Wednesday, October 7, 2009

Cherry Pie

I'm rereading Madeleine L'Engle's journal, A CIRCLE OF QUIET, and I cherish her story of how she decided to stick out the writing life, after ten years of writing book after unpublished book. (The following excerpts are from pages 20-21 for those who want to follow along.)

But during that decade when I was in my thirties, I couldn't sell anything. If a writer says he doesn't care whether he is published or not, I don't believe him. I care. Undoubtedly I care too much. But we do not write for ourselves alone. I write about what concerns me, and I want to share my concerns. I want what I write to be read. Every rejection slip--and you could paper walls with my rejection slips--was like the rejection of me, myself, and certainly of my amour-propre.

Madeleine recounted all the reasons the publishers gave for turning her novels down. For example, publishers rejected A Wrinkle In Time, in part, because they couldn't figure out whether it was a book for adults or children. Thank goodness for today's YA distinction! Other books were rejected because they began with a death, or were too moral. She believed that the tide would turn when she turned forty. So, on her fortieth birthday, when she received the rejection of a novel which had spent enough time at a publication house to give her hope, she was crushed.

This seemed an obvious sign from heaven. I should stop trying to write. All during the decade of my thirties (the world's fifties) I went through spasms of guilt because I spent so much time writing, because I wasn't like a good New England housewife and mother. When I scrubbed the kitchen floor, the family cheered. I couldn't make a decent pie crust. I always managed to get something red in with the white laundry in the washing machine, so that everyone wore streaky pink underwear. And with all the hours I spent writing, I was still not pulling my own weight financially.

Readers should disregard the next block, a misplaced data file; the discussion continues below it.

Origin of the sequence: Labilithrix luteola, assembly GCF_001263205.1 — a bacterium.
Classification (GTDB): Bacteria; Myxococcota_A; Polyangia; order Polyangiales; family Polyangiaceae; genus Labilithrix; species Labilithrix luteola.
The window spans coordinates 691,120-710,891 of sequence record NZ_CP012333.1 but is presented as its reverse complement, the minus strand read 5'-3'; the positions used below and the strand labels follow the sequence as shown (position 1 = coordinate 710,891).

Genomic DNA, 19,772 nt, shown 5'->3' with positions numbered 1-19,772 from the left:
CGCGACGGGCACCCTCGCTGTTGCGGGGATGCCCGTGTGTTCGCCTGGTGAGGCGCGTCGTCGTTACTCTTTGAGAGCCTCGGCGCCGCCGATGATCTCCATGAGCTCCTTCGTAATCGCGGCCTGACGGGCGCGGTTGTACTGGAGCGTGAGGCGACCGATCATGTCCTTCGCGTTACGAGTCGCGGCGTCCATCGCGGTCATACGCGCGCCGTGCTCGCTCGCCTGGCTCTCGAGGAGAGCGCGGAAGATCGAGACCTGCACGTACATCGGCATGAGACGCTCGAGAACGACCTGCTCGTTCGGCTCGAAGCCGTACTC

So the rejection on the fortieth birthday seemed an unmistakable command: Stop this foolishness and learn to make cherry pie.


Madeleine gave up writing, put away the typewriter, and was filled with despair. Until, that is, she realized that in her head, she was busy writing a novel about failure. It was then that she knew that she had to write.

In the moment of failure I knew that the idea of Madeleine, who had to write in order to be, was not an image.

Madeleine L'Engle published over 60 books in her life time. I'm glad she never learned to make that cherry pie. What do you think? Do you foresee a time when you might give up? Have you had a cherry pie moment? One that made you know that you will write no matter what?

7 comments:

  1. How interesting! I knew L'Engle got tons of rejections before she was published, but I didn't realize she came so close to giving up.

    I don't think I could give up writing. There was a period of a few years when I didn't write and I was miserable, though I couldn't quite figure out why. One day I had an idea for a story (I hadn't had one in a LONG time) and I furiously worked on it for a few days. I was suddenly so much happier and I realized how incomplete my life felt if I wasn't writing. I think I learned my lesson!